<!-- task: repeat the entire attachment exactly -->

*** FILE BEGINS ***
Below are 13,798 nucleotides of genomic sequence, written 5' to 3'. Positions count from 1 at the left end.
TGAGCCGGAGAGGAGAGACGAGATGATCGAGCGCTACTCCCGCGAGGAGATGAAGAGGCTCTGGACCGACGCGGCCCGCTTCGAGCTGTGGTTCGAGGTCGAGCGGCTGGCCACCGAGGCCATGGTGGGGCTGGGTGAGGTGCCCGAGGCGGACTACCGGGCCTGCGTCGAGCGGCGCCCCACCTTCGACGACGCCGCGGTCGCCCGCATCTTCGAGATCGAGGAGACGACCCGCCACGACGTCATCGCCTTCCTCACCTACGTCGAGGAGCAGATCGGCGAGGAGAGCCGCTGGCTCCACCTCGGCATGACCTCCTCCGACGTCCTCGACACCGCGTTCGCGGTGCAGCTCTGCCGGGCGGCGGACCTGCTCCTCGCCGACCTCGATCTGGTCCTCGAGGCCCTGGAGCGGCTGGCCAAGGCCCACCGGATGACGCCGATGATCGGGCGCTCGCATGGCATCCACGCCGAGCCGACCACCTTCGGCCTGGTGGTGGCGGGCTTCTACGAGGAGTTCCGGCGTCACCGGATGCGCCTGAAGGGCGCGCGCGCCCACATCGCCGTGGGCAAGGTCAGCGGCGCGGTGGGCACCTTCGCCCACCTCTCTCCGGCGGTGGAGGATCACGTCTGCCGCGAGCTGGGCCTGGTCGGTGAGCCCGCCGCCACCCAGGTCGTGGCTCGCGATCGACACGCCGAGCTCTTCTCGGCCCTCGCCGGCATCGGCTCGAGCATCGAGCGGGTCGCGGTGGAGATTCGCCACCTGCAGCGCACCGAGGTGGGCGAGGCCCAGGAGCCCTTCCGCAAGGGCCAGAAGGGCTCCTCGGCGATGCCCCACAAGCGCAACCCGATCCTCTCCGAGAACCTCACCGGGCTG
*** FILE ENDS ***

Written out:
Below are 13,798 nucleotides of genomic sequence, written 5' to 3'. Positions count from 1 at the left end.
TGAGCCGGAGAGGAGAGACGAGATGATCGAGCGCTACTCCCGCGAGGAGATGAAGAGGCTCTGGACCGACGCGGCCCGCTTCGAGCTGTGGTTCGAGGTCGAGCGGCTGGCCACCGAGGCCATGGTGGGGCTGGGTGAGGTGCCCGAGGCGGACTACCGGGCCTGCGTCGAGCGGCGCCCCACCTTCGACGACGCCGCGGTCGCCCGCATCTTCGAGATCGAGGAGACGACCCGCCACGACGTCATCGCCTTCCTCACCTACGTCGAGGAGCAGATCGGCGAGGAGAGCCGCTGGCTCCACCTCGGCATGACCTCCTCCGACGTCCTCGACACCGCGTTCGCGGTGCAGCTCTGCCGGGCGGCGGACCTGCTCCTCGCCGACCTCGATCTGGTCCTCGAGGCCCTGGAGCGGCTGGCCAAGGCCCACCGGATGACGCCGATGATCGGGCGCTCGCATGGCATCCACGCCGAGCCGACCACCTTCGGCCTGGTGGTGGCGGGCTTCTACGAGGAGTTCCGGCGTCACCGGATGCGCCTGAAGGGCGCGCGCGCCCACATCGCCGTGGGCAAGGTCAGCGGCGCGGTGGGCACCTTCGCCCACCTCTCTCCGGCGGTGGAGGATCACGTCTGCCGCGAGCTGGGCCTGGTCGGTGAGCCCGCCGCCACCCAGGTCGTGGCTCGCGATCGACACGCCGAGCTCTTCTCGGCCCTCGCCGGCATCGGCTCGAGCATCGAGCGGGTCGCGGTGGAGATTCGCCACCTGCAGCGCACCGAGGTGGGCGAGGCCCAGGAGCCCTTCCGCAAGGGCCAGAAGGGCTCCTCGGCGATGCCCCACAAGCGCAACCCGATCCTCTCCGAGAACCTCACCGGGCTG